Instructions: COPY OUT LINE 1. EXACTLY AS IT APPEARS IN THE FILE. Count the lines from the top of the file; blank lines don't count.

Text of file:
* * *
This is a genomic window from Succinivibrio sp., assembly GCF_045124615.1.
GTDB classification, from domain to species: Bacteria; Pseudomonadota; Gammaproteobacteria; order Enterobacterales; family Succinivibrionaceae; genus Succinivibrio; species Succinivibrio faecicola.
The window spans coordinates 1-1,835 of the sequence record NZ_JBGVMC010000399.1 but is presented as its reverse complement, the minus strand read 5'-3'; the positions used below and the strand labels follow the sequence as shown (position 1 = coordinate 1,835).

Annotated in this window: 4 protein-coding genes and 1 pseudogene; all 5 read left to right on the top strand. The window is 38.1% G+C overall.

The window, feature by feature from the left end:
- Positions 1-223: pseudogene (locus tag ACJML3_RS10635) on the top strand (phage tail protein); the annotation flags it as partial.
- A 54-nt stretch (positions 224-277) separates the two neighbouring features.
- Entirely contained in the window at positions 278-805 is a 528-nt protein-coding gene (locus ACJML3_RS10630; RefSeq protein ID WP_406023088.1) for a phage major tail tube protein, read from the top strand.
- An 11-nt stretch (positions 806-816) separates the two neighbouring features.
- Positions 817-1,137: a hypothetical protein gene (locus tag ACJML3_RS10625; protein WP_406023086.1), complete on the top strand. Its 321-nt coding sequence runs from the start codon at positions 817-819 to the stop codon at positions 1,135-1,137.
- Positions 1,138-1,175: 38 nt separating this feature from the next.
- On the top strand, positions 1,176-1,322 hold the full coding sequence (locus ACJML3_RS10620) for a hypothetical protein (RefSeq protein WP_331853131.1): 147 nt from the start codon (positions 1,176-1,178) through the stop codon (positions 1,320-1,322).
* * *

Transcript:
This is a genomic window from Succinivibrio sp., assembly GCF_045124615.1.